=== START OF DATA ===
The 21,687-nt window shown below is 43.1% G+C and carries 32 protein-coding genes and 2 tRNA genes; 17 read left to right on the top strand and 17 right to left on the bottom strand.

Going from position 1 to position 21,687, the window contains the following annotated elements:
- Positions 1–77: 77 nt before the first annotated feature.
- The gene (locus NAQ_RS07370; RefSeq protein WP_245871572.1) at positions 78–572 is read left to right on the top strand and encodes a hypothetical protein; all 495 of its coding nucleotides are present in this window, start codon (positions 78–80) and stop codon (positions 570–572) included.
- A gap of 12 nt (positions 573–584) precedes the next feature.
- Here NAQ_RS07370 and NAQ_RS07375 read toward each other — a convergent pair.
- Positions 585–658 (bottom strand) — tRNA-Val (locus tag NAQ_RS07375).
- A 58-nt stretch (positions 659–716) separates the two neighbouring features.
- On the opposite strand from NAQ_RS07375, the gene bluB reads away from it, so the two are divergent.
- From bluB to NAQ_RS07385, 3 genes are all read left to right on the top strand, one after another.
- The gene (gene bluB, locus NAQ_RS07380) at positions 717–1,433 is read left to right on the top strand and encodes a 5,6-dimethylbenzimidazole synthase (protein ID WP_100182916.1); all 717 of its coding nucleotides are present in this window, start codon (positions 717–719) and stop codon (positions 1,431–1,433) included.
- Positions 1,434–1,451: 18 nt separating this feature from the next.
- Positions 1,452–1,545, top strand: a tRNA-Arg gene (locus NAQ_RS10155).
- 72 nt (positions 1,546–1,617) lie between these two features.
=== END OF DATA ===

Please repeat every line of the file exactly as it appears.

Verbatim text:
The 21,687-nt window shown below is 43.1% G+C and carries 32 protein-coding genes and 2 tRNA genes; 17 read left to right on the top strand and 17 right to left on the bottom strand.

Going from position 1 to position 21,687, the window contains the following annotated elements:
- Positions 1–77: 77 nt before the first annotated feature.
- The gene (locus NAQ_RS07370; RefSeq protein WP_245871572.1) at positions 78–572 is read left to right on the top strand and encodes a hypothetical protein; all 495 of its coding nucleotides are present in this window, start codon (positions 78–80) and stop codon (positions 570–572) included.
- A gap of 12 nt (positions 573–584) precedes the next feature.
- Here NAQ_RS07370 and NAQ_RS07375 read toward each other — a convergent pair.
- Positions 585–658 (bottom strand) — tRNA-Val (locus tag NAQ_RS07375).
- A 58-nt stretch (positions 659–716) separates the two neighbouring features.
- On the opposite strand from NAQ_RS07375, the gene bluB reads away from it, so the two are divergent.
- From bluB to NAQ_RS07385, 3 genes are all read left to right on the top strand, one after another.
- The gene (gene bluB, locus NAQ_RS07380) at positions 717–1,433 is read left to right on the top strand and encodes a 5,6-dimethylbenzimidazole synthase (protein ID WP_100182916.1); all 717 of its coding nucleotides are present in this window, start codon (positions 717–719) and stop codon (positions 1,431–1,433) included.
- Positions 1,434–1,451: 18 nt separating this feature from the next.
- Positions 1,452–1,545, top strand: a tRNA-Arg gene (locus NAQ_RS10155).
- 72 nt (positions 1,546–1,617) lie between these two features.